“We focus too much on things and not enough on the intangibles that make this worthwhile;
too much on success and not enough on character, without which success is meaningless.
I tell you that virtue is not given by money, but that from virtue comes money and every other good of man.”
“Success can be measured in our contributions to building a better world, in helping our fellow man, and in raising children who themselves become loving human beings and good citizens. Success, in short, can be measured not in what we attain for ourselves, but in what we contribute to our society.
As I have earlier noted, the most important things in life and in business can’t be measured. The trite bromide ‘If you can measure it, you can manage it’ has been a hindrance in the building a great real-world organization, just as it has been a hindrance in evaluating the real-world economy.
It is character, not numbers, that make the world go round. How can we possibly measure the qualities of human existence that give our lives and careers meaning? How about grace, kindness, and integrity? What value do we put on passion, devotion, and trust? How much do cheerfulness, the lilt of a human voice, and a touch of pride add to our lives? Tell me, please, if you can, how to value friendship, cooperation, dedication, and spirit. Categorically, the firm that ignores the intangible qualities that the human beings who are our colleagues bring to their careers will never build a great workforce or a great organization.
The people who created this country built a moral structure around money. The Puritan legacy inhibited luxury and self-indulgence. Benjamin Franklin spread a practical gospel that emphasized hard work, temperance, and frugality. Millions of parents, preachers, newspaper editors, and teachers expounded the message. The result was quite remarkable. The United States has been an affluent nation since its founding. But the country was, by and large, not corrupted by wealth. For centuries, it remained industrious, ambitious, and frugal. Over the past 30 years, much of that has been shredded. The social norms and institutions that encouraged frugality and spending what you earn have been undermined.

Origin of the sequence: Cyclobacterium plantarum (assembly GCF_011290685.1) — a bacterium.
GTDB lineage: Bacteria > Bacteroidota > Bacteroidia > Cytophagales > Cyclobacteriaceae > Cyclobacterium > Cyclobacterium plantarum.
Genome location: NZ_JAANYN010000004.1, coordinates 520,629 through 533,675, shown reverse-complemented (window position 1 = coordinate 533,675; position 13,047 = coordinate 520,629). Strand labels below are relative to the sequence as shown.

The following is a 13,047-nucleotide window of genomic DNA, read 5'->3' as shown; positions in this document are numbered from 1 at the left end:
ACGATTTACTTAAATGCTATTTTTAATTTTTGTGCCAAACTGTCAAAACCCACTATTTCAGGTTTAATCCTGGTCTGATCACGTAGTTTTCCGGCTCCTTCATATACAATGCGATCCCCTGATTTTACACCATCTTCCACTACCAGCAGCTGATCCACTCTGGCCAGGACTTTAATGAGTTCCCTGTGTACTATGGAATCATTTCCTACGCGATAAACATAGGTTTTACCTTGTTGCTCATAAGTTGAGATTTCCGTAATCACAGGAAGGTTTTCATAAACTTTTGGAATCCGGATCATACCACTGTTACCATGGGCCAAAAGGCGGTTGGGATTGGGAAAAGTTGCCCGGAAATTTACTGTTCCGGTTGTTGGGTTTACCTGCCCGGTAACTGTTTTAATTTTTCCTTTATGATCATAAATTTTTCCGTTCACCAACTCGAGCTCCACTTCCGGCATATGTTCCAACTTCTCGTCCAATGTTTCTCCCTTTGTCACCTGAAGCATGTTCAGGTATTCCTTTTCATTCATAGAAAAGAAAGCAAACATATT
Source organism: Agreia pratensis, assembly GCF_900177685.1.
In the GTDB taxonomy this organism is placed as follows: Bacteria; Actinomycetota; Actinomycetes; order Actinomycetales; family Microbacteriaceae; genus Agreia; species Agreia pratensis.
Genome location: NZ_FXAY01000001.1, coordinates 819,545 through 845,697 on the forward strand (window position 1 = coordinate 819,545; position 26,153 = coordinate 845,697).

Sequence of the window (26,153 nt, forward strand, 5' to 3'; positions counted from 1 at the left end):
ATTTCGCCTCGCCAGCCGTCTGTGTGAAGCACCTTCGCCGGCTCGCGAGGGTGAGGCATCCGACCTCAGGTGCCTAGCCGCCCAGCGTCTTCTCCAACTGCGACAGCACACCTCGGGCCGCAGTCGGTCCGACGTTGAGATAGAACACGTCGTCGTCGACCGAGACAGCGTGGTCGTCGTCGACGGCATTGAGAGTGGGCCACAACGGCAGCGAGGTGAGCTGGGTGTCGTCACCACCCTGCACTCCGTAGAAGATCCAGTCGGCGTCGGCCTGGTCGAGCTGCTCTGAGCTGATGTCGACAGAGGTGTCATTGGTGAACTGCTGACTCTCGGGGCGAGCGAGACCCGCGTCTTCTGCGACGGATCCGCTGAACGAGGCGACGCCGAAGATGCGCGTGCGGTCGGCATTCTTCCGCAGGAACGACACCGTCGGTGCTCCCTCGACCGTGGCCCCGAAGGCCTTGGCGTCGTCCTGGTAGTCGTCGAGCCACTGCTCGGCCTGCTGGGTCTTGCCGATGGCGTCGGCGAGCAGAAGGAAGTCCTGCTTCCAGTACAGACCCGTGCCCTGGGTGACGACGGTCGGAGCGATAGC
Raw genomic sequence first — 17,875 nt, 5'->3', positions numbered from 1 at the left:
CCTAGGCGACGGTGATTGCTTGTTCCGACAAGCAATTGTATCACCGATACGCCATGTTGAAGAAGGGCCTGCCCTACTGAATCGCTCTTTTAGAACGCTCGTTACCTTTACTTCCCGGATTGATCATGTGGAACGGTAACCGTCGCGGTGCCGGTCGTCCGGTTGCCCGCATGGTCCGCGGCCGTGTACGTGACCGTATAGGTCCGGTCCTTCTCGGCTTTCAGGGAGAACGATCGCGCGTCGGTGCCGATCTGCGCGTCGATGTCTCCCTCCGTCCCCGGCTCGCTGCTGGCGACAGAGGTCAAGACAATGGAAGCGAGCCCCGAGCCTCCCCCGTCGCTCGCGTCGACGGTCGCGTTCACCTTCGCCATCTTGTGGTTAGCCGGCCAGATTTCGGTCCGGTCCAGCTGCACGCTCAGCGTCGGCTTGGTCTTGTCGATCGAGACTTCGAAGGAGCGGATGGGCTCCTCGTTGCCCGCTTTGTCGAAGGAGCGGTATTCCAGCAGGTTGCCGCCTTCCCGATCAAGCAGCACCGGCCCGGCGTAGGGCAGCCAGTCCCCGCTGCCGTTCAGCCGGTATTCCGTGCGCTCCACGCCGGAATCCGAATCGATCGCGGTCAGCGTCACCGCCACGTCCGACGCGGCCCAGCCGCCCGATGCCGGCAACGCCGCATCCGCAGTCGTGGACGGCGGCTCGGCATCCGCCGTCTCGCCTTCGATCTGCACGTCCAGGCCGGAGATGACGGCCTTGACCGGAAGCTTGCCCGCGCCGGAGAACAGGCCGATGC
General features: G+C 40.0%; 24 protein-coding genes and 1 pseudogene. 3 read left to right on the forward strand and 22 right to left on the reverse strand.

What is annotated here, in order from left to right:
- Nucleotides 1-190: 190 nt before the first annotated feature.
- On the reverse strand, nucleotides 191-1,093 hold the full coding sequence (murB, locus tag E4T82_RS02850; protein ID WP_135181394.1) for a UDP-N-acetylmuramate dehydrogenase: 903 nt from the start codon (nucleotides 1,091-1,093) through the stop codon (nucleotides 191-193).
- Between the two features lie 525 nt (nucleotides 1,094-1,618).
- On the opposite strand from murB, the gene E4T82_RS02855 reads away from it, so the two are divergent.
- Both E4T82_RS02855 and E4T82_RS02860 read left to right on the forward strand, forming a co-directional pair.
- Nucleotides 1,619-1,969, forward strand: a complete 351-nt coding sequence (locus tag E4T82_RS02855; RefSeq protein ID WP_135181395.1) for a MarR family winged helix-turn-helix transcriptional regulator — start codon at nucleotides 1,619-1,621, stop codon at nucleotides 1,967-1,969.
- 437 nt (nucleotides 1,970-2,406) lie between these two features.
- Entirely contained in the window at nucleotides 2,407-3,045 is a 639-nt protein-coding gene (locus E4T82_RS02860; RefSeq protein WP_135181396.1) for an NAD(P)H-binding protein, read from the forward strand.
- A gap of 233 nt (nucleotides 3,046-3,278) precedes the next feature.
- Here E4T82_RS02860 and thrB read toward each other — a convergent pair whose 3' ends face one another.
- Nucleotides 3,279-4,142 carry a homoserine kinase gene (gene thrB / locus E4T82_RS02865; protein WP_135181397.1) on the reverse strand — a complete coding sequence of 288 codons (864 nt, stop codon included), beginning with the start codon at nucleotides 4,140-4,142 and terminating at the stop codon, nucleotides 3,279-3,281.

Rely on the ordinary virtues that intelligent, balanced human beings have relied on for centuries: common sense, thrift, realistic expectations, patience, and perseverance.”
Excerpts from John C. Bogle, Enough.: True Measures of Money, Business, and Life
~John Clifton “Jack” Bogle was an American investor, business magnate, and philanthropist. He was the founder and chief executive of The Vanguard Group, and is credited with creating the first index fund.
Excellence Reporter 2020 (Photo: Reuters)
Categories: Wisdom of Life
Leave a Reply